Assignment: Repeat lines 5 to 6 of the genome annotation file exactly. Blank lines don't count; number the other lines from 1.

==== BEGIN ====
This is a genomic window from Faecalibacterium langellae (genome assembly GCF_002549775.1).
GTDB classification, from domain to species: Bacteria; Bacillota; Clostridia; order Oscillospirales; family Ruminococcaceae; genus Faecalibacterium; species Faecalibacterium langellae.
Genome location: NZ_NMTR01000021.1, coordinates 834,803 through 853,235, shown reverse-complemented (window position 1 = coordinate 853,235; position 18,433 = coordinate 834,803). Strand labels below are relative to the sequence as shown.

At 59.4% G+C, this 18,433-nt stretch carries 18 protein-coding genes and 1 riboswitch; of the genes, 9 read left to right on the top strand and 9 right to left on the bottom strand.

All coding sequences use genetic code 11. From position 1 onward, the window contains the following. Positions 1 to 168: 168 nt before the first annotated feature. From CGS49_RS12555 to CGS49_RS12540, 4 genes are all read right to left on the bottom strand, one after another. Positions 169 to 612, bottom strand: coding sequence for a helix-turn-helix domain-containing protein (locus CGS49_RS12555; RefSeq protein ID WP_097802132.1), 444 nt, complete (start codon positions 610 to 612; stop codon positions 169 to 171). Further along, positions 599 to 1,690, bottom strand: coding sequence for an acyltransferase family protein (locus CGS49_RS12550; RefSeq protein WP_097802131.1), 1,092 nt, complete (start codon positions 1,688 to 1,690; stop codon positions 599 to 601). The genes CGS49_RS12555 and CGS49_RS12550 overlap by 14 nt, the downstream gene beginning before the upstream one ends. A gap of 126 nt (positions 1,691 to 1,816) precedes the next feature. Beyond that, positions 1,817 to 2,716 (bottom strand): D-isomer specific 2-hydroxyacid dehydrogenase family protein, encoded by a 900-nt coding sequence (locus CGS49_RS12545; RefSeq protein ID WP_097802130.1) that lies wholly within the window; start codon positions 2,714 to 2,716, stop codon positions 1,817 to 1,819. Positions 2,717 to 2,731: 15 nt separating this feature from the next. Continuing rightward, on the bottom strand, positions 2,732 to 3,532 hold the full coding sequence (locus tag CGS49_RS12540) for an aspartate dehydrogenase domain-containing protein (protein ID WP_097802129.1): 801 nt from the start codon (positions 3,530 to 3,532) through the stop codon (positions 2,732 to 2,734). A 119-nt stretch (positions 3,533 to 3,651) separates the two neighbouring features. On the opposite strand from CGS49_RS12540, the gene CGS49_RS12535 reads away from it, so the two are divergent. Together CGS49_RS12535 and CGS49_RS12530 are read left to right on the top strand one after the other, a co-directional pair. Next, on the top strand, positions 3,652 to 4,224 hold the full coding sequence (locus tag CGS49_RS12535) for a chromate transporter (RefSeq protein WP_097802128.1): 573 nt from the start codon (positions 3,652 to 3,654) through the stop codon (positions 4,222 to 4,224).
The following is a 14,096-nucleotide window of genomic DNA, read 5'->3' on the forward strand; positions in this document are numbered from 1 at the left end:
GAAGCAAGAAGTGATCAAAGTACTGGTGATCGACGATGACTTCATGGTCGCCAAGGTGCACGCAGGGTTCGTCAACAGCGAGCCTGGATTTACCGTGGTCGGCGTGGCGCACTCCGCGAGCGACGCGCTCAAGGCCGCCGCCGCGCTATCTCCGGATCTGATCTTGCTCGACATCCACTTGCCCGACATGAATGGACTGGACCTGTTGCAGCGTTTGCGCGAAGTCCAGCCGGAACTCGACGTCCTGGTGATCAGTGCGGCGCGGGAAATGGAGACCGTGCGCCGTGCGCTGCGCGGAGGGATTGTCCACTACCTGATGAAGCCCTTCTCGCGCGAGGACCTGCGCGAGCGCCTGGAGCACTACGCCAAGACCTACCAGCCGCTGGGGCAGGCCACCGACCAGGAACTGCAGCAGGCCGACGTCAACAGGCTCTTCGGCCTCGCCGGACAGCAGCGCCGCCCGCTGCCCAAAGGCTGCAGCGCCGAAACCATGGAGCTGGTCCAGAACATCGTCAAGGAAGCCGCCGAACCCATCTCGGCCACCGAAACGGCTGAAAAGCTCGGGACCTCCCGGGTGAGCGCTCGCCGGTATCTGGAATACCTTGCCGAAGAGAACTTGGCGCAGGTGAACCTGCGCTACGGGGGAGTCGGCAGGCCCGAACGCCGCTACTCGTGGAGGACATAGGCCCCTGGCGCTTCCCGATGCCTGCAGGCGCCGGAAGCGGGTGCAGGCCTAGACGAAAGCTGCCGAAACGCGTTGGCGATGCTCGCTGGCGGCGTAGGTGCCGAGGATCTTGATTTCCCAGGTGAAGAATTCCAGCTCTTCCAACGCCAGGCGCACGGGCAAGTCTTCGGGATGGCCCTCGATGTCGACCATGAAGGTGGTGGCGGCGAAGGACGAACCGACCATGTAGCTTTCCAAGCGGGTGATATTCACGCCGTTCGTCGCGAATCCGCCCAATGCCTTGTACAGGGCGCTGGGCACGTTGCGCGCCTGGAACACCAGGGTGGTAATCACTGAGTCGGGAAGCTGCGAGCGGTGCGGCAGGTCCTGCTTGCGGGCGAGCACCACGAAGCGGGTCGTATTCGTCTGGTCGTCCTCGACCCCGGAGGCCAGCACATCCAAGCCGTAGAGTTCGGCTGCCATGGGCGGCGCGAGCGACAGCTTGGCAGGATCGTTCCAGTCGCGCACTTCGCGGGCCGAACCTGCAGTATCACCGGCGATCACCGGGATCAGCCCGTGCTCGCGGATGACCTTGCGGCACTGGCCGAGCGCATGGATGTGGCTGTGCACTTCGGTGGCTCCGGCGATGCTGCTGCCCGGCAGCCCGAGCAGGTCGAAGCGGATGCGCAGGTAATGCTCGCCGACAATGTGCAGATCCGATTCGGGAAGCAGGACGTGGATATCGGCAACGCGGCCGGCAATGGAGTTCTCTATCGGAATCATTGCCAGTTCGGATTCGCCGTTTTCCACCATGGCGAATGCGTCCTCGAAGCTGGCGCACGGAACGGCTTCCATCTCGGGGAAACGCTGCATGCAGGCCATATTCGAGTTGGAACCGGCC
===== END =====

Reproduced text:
All coding sequences use genetic code 11. From position 1 onward, the window contains the following. Positions 1 to 168: 168 nt before the first annotated feature. From CGS49_RS12555 to CGS49_RS12540, 4 genes are all read right to left on the bottom strand, one after another. Positions 169 to 612, bottom strand: coding sequence for a helix-turn-helix domain-containing protein (locus CGS49_RS12555; RefSeq protein ID WP_097802132.1), 444 nt, complete (start codon positions 610 to 612; stop codon positions 169 to 171). Further along, positions 599 to 1,690, bottom strand: coding sequence for an acyltransferase family protein (locus CGS49_RS12550; RefSeq protein WP_097802131.1), 1,092 nt, complete (start codon positions 1,688 to 1,690; stop codon positions 599 to 601). The genes CGS49_RS12555 and CGS49_RS12550 overlap by 14 nt, the downstream gene beginning before the upstream one ends. A gap of 126 nt (positions 1,691 to 1,816) precedes the next feature. Beyond that, positions 1,817 to 2,716 (bottom strand): D-isomer specific 2-hydroxyacid dehydrogenase family protein, encoded by a 900-nt coding sequence (locus CGS49_RS12545; RefSeq protein ID WP_097802130.1) that lies wholly within the window; start codon positions 2,714 to 2,716, stop codon positions 1,817 to 1,819. Positions 2,717 to 2,731: 15 nt separating this feature from the next. Continuing rightward, on the bottom strand, positions 2,732 to 3,532 hold the full coding sequence (locus tag CGS49_RS12540) for an aspartate dehydrogenase domain-containing protein (protein ID WP_097802129.1): 801 nt from the start codon (positions 3,530 to 3,532) through the stop codon (positions 2,732 to 2,734). A 119-nt stretch (positions 3,533 to 3,651) separates the two neighbouring features. On the opposite strand from CGS49_RS12540, the gene CGS49_RS12535 reads away from it, so the two are divergent. Together CGS49_RS12535 and CGS49_RS12530 are read left to right on the top strand one after the other, a co-directional pair. Next, on the top strand, positions 3,652 to 4,224 hold the full coding sequence (locus tag CGS49_RS12535) for a chromate transporter (RefSeq protein WP_097802128.1): 573 nt from the start codon (positions 3,652 to 3,654) through the stop codon (positions 4,222 to 4,224).
The following is a 14,096-nucleotide window of genomic DNA, read 5'->3' on the forward strand; positions in this document are numbered from 1 at the left end: